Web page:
Tagged: consultation

[Podcast] The Politics of Housing the Homeless: Lack of community consultation or NIMBYism?

Screen shot 2014-01-22 at 1.20.11 PMListen and subscribe to the podcast here.

Has it been a lack of neighbourhood consultation with residents or simply a case of the NIMBY syndrome in east Vancouver? Or perhaps a bit of both? Is fear and misinformation framing the conversation about supportive housing?

On the podcast, we discuss at the concerns and politics around the planned 95 units of transitional housing at Mount Pleasant’s former Biltmore Hotel with Stephen Bohus from the Residents Association of Mount Pleasant and area resident Michelle Sturino. How significant are the locational conflicts over low-income housing and harm reduction for Vancouver and the region more generally? And how does this help or harm efforts to build more socially inclusive neighbourhoods and socially just cities?

In 2013, BC Housing, in partnership with the City of Vancouver, leased the former Biltmore Hotel at 395 Kingsway for temporary supportive housing. The hotel is being renovated to provide 95 units for people who are homeless or at-risk of homelessness while they wait for permanent housing to become available. The hotel will leased for six years and the supportive units are scheduled to open in early 2014. The planned social housing has generated support, opposition, and concerns among area residents.

The City of Vancouver declined a request for an interview.

[Podcast] Zoned Out? Towers, Upzoning, and the Future of Grandview-Woodland

Commercial Drive at E 1st Avenue in the Grandview-Woodland neighbourhood. Photo courtesy dailyxy.com.

Commercial Drive at East 1st Avenue in the Grandview-Woodland neighbourhood.

In June, City of Vancouver planning staff released the draft community plan for East Vancouver’s Grandview-Woodland neighbourhood. To the shock of many residents who were extensively involved in the consultation process, the City is proposing to upzone substantial parts of the neighbourhood including approximately ten 22-36 storey towers in the Broadway and Commercial area. These proposed changes raise important questions about the preservation of existing affordable housing stock and the implications of major condominium tower development on the social fabric of the neighbourhood. Has community trust in the planning process been eroded with these surprising land-use directions? Where did these directions originate from if not from community consultation?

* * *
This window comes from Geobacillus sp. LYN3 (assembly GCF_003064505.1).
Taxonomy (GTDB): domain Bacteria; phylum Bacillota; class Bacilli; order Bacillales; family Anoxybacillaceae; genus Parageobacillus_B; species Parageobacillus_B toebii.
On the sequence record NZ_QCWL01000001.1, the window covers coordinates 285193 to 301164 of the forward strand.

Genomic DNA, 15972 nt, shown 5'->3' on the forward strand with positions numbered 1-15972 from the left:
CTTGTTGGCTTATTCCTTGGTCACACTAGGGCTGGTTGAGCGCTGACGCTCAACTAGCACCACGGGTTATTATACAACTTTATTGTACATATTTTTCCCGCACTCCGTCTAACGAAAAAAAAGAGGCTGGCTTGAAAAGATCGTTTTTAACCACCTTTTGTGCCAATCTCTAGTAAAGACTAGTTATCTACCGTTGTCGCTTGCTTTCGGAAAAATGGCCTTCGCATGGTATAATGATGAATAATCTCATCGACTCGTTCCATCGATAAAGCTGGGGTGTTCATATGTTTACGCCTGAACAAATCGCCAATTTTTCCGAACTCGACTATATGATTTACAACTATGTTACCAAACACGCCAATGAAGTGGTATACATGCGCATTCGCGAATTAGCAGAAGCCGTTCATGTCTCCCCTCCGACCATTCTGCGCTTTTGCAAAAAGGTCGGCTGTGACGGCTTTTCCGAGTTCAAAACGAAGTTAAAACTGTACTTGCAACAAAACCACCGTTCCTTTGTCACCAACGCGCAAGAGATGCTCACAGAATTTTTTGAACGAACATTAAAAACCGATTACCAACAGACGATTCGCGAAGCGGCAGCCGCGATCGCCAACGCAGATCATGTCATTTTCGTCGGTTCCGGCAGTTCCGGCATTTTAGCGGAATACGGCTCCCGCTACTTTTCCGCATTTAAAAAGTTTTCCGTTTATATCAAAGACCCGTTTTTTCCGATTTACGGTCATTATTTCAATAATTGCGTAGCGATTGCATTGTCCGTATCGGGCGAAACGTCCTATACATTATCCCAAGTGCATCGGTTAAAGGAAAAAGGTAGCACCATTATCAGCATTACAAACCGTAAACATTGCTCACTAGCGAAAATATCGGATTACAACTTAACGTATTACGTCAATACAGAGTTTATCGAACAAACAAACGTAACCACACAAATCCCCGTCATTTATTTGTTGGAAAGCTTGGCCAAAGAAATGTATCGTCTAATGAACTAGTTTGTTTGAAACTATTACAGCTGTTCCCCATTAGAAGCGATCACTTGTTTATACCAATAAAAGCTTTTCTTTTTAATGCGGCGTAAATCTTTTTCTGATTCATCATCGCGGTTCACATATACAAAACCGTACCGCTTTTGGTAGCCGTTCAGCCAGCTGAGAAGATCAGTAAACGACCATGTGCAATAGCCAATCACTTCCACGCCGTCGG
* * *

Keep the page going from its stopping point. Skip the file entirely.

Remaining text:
On this special podcast, we discuss the draft community plan, concerns about the future of the neighbourhood, and broader issues of public engagement with community leaders, residents, Translink, an urban scholar, and a member of the Mayor of Vancouver’s Engaged City Task Force.

The City of Vancouver’s Corporate Communications department was given seven days advance notice for an interview. After more than four email and phone exchanges throughout the seven-day period, an interview was finally refused on June 24th. Corporate Communications indicated that a spokesperson could not be provided before the Tuesday, June 25th deadline.

Feedback on the draft plan can be submitted online until July 3rd. A new workshop to discuss the Broadway/Commercial sub-area and the proposed transit-oriented development has been organized for July 6th, which you must RSVP for as “space is extremely limited.” The Grandview-Woodland Area Council is hosting an open forum for residents to express their opinions about the draft plan on Monday, July 8th from 7-9pm at 1655 William Street.